So consider the contraction of q' = (TT| t-> q'(t) :Q) with (TT| p' :P), yielding q'*p' = (TT| t-> q'(t)*p'(t) :B) in linear (TT| :B). Our other contraction, yielding In any case, I expect S to be one-dimensional: it may even be (or involve) the dual of {time-tangents}.

Older ramblings … notational mess.

Problem: there's a presumption that we have some function (Q:time:E) for which we only care about (D|q:Q) if time&on;q is the identity on D.


From these we construct:

{(D| :L)}

the collection of mappings from our compact measure domain to our manifold for which every output is acceptable as L's first argument. For any given boundary condition (∂D| b :Q), we can restrict to {(D|q:L): (∂D:q:) = b}: where I use {(D| :L)} below I may well presume such a restriction.

for any (D|q:Q), we have q' = (D| t-> q'(t) :C⊗T(q(t)))

this is D-tangent formation: for given (D|q:Q) and trajectory (R:s:D) which passes through t in D with tangent v in E, v·q'(t) is then in T(q(t)): it is the Q-tangent of (R: q&on;s :Q) as it passes through q(t).

S = ((D|:L)| q-> m(D| t-> L(q(t), q'(t), t) :V) :W⊗V)

this is known as the (Lagrange) action induced by L on the domain D.

We can also define derivatives of L

(Q: q-> (C⊗T(q)| r-> (D| t-> ∂0(L,q,r,t) :G(q)⊗V) :) :)

so it accepts the same three inputs as L but produces ∂0(L,q,r,t) in G(q)⊗V rather than L(q,r,t) in V. If some trajectory (R:x:Q) has x(y) = q, then x'(y) is a tangent to Q at q, so x'(y) is in T(q). Then (R: z-> L(x(z),r,t) :V) has derivative x'(y)·∂0(L,q,r,t) at y: ∂0(L,q,r,t) is the appropriate linear operator accepting small changes in q and returning the consequent small changes in L, with r and t fixed.

The other derivatives of L likewise accept the same three inputs as L, with


in dual(C⊗T(q))⊗V, a typical change in r being a member of C⊗T(q), and


in C⊗V, since C is dual(E) and E subsumes D.

We now look at how small changes in (D|q:L) alter the value of S(q), with particular attention to when the value of (∂D:q:) is kept fixed. To this end, consider a function (R: f :{(D|:L)}) whose transpose (D| :{(R::L)}) produces only smooth trajectories {(R::Q)} as outputs, with f(0) = q and (|f) containing some open neighbourhood of 0. Let v = (D| t-> (R: r-> f(r,t) :L)'(0) :T(q(t))), so v(t) = ∂0(f,0,t) is the tangent of the trajectory (R: transpose(f,t) :L) as it passes through q(t) = f(0,t) = transpose(f,t,0). [So v(t).delta, for some small delta, would be the q-displacement if Q were a linear space.] If each (∂D: f(r) :) is equal to (∂D: q :), we obtain (∂D: v |{0}).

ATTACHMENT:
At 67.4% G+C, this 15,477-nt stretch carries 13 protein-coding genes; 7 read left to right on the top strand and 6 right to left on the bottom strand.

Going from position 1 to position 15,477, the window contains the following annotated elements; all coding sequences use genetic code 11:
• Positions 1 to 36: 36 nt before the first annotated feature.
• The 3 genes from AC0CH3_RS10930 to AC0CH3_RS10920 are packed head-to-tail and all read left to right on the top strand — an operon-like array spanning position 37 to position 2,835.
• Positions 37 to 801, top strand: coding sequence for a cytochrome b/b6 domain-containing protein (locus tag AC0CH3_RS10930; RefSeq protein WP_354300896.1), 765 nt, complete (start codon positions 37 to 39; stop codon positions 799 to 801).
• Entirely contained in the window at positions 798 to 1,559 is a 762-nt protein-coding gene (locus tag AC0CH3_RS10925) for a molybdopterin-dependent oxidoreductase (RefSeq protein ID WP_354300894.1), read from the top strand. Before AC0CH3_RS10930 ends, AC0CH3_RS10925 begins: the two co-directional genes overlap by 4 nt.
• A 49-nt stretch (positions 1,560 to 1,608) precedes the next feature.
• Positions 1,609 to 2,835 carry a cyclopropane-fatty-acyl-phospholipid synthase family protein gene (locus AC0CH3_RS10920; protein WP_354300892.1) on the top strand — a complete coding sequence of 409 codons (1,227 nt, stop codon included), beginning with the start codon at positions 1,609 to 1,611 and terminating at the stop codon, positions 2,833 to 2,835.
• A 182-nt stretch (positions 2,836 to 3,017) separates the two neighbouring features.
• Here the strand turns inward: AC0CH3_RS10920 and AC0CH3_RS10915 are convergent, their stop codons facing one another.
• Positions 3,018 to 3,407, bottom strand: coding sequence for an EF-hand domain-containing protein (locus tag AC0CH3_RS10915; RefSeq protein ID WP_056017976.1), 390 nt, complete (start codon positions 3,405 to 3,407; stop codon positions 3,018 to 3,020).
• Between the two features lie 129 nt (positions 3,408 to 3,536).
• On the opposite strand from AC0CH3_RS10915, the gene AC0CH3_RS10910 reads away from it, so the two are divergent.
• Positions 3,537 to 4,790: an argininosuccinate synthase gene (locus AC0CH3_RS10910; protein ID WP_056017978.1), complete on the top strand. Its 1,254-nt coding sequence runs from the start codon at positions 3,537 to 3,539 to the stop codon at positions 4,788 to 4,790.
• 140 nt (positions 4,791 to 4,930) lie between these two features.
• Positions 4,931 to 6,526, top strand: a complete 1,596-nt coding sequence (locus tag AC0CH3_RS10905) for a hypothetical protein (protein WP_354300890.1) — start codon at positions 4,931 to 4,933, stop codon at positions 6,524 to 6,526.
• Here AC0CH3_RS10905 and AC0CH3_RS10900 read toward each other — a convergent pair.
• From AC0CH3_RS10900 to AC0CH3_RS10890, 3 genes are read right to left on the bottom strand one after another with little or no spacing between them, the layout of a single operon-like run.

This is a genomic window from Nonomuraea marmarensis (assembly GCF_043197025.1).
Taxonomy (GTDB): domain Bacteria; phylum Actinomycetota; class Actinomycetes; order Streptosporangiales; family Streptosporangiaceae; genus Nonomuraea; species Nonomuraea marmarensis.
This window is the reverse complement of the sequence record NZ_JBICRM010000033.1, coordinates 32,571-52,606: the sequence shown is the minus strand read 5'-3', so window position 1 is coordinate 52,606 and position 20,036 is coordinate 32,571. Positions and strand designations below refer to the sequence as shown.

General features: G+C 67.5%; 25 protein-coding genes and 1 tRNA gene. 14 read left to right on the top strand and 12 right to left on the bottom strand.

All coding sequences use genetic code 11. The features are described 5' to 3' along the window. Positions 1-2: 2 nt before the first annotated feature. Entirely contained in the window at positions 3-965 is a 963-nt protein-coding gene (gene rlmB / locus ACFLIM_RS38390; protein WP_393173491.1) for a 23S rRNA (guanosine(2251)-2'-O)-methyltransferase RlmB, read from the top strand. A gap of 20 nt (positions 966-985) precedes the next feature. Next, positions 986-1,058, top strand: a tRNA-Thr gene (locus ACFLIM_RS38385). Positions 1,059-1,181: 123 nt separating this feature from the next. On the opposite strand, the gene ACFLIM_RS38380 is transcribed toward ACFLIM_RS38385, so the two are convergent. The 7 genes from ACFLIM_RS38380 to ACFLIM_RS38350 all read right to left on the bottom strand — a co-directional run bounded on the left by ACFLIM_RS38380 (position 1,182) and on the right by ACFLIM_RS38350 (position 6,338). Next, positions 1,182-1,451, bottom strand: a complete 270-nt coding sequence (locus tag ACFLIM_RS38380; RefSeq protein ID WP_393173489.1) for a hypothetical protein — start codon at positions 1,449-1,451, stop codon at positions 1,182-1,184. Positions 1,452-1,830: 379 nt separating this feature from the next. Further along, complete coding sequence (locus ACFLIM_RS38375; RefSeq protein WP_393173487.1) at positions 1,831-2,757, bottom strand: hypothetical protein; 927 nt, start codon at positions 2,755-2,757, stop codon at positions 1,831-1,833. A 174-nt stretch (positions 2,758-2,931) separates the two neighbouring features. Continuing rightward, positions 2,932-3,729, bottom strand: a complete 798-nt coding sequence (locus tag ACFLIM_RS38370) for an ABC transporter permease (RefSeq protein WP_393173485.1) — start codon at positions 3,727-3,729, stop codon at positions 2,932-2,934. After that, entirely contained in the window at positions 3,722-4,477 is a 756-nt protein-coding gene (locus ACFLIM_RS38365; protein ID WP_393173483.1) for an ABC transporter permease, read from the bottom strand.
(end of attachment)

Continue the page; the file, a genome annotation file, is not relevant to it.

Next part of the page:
I now suppose we have a derivative of v, (D| t-> w(t) :C⊗T(q(t))) = (D| t-> v(t) :T(q(t)))' = (D| t-> ∂0(f,0,t) :)' = ∂1(∂0(f),0) = ∂0(∂1(f),0) = (R| r-> ∂1(f,r) :)'(0) = (R| r-> (D| t-> f(r,t) :L)' :)'(0) = (R| r-> f(r)' :)'(0) write p = (D| t-> ∂1(L,q(t),q'(t),t) :dual(C⊗T(q(t)))⊗V) and likewise suppose we have p' at our disposal and permute its tensor factors to make p'(t) be in C⊗G(q(t))⊗E⊗V. Note that p(t) is a linear map from D-tangents at q(t) in Q to V: so q'(t)·p(t) is in V. Apply Stokes' theorem as m(D| t-> w(t)·∂1(L,q(t),q'(t),t) :V) = M(∂D| t-> v(t)·∂1(L,q(t),q'(t),t) :) −m(D| t-> v(t)·p'(t) :) with v zero on ∂D, the M() term vanishes and we obtain (S&on;f)'(0) = (R: r-> S(f(r)) :W⊗V)'(0) = (R: r-> m(D| t-> L(f(r,t), f(r)'(t), t) :V) :)'(0) = m(D| t-> v(t)·∂0(L,q(t),q'(t),t) +w(t)·∂1(L,q(t),q'(t),t) :W⊗V) = m(D| t-> v(t)·(∂0(L,q(t),q'(t),t) −p'(t)) :W⊗V) Since v(t) is arbitrary, we obtain: (S&on;f)'(0) = 0 precisely if p'(t) = ∂0(L,q(t),q'(t),t).

That gives us Lagrange's equations. The importance of the Lagrangian approach rests on the fact that there are plenty of real systems which are well-modelled by a description in terms of an action on a trajectory – or, equivalently, by differential equations having the form of Lagrange's (or, as we'll see, Hamilton's) equations.

It is of note that a model in terms of an integral along a trajectory being stationary is about as simple a general specification of a curve as one can construct on a smooth manifold: and the above construction actually works just fine with D more interesting than just a trajectory. The integral could be of a simpler function – L could depend only on q, for instance: but the result would tell us static truths about the sub-manifold (D:q|) of Q rather than dynamic truths about the trajectory q itself. The minimal extra complexities one can add to L are then dependence on when, in your trajectory, you pass through q and on the velocity at which the trajectory does so: these are just the complexities introduced for the Lagrangian.